• 5thbase - Sep 21, 2011 at 3:56 PM

        Hey halladaysbiceps, think of how hard you could throw if you super-glued the ball to your hand!

        Phillies fans are so stupid.

      • halladaysbiceps - Sep 21, 2011 at 4:01 PM


        Real intelligent comment. Keep yourself in the conventional box of thinking and believing everything you read about doctoring baseballs as gospel.

      • bsputnik - Sep 22, 2011 at 12:41 PM

        Expect to be called an idiot when what you are saying is factually wrong.

    • SmackSaw - Sep 21, 2011 at 3:17 PM

      ‘Cepts, I pitched for many years. Pine tar only helps breaking balls like Smoltz’s slider for instance. I have no doubt Maddox used it. He had ungodly movement on pitches no mortal man can duplicate. Gaylord Perry and Don Sutton weren’t power pitchers, they used tar all the time. Believe me, I know from experience.

    • cup0pizza - Sep 21, 2011 at 3:24 PM

      Yet another daily lesson on the reality of baseball for halladaysbiceps. Too funny.

      • drmonkeyarmy - Sep 21, 2011 at 3:26 PM

        You have no room to talk about anybody.

      • halladaysbiceps - Sep 21, 2011 at 3:36 PM

        Right, cup0pizza. Your the same guy that stated on the Kershaw thread that the Phillies are trying to buy a championship. You refused to acknowledge the fact that for years the Dodgers spent millions on free agents. You also stated that Kershaw makes 1/20th of what Cliff Lee makes, failing to realize that Kershaw is young and won’t hit FA for years.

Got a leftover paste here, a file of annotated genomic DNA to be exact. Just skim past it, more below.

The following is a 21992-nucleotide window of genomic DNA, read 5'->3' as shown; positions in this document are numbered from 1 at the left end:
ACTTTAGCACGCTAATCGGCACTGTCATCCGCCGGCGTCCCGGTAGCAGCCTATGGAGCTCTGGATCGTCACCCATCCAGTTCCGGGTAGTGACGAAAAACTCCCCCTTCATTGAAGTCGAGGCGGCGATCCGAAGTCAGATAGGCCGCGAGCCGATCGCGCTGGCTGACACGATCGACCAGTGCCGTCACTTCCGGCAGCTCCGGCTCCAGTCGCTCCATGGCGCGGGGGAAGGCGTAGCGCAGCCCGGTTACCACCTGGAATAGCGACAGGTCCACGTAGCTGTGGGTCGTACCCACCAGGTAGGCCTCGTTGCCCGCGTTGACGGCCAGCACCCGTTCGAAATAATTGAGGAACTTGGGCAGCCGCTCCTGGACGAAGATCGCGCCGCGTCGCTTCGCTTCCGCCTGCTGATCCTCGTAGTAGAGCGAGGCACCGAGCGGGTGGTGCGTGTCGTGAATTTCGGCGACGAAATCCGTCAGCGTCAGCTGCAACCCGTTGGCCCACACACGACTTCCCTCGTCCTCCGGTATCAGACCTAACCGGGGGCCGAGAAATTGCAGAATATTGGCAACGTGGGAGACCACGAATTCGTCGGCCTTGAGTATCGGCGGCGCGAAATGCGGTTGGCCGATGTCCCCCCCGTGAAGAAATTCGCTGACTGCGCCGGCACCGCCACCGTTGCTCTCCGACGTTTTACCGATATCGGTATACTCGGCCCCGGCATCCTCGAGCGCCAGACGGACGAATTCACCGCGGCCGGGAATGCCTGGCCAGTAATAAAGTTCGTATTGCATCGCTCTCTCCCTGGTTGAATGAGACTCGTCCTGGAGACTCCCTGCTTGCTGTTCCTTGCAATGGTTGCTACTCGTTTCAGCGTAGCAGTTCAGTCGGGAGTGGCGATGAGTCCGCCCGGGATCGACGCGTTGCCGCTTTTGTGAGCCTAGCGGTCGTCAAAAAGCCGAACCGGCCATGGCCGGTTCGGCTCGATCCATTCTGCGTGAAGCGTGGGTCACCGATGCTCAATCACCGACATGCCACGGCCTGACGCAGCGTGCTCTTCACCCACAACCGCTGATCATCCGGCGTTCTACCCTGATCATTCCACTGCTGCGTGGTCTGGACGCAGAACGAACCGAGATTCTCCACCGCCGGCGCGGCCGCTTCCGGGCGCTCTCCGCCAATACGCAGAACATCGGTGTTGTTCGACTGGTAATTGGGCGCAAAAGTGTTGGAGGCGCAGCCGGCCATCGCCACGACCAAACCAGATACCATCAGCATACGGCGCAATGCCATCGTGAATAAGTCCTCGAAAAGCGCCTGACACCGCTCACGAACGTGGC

Yeah, I don’t know what I’m talking about.

      • frenchysplatediscipline - Sep 21, 2011 at 3:51 PM

        Isn’t there a moderator that removes commenters from just trolling all day long?

        Did that already happen to biceps? How the h*ll did he get back here?

        Have some class…

      • halladaysbiceps - Sep 21, 2011 at 3:58 PM


        Who are you? Never saw you comment before, yet you have an opinion. You call me a troll because you disagree with me? Have some class? I talk baseball. There are plenty of commenters that comment here throughout the day. What’s your problem? Why call me out instead of this cup0pizza guy that is the true definition of a troll?

      • frenchysplatediscipline - Sep 21, 2011 at 4:02 PM

        bicepts –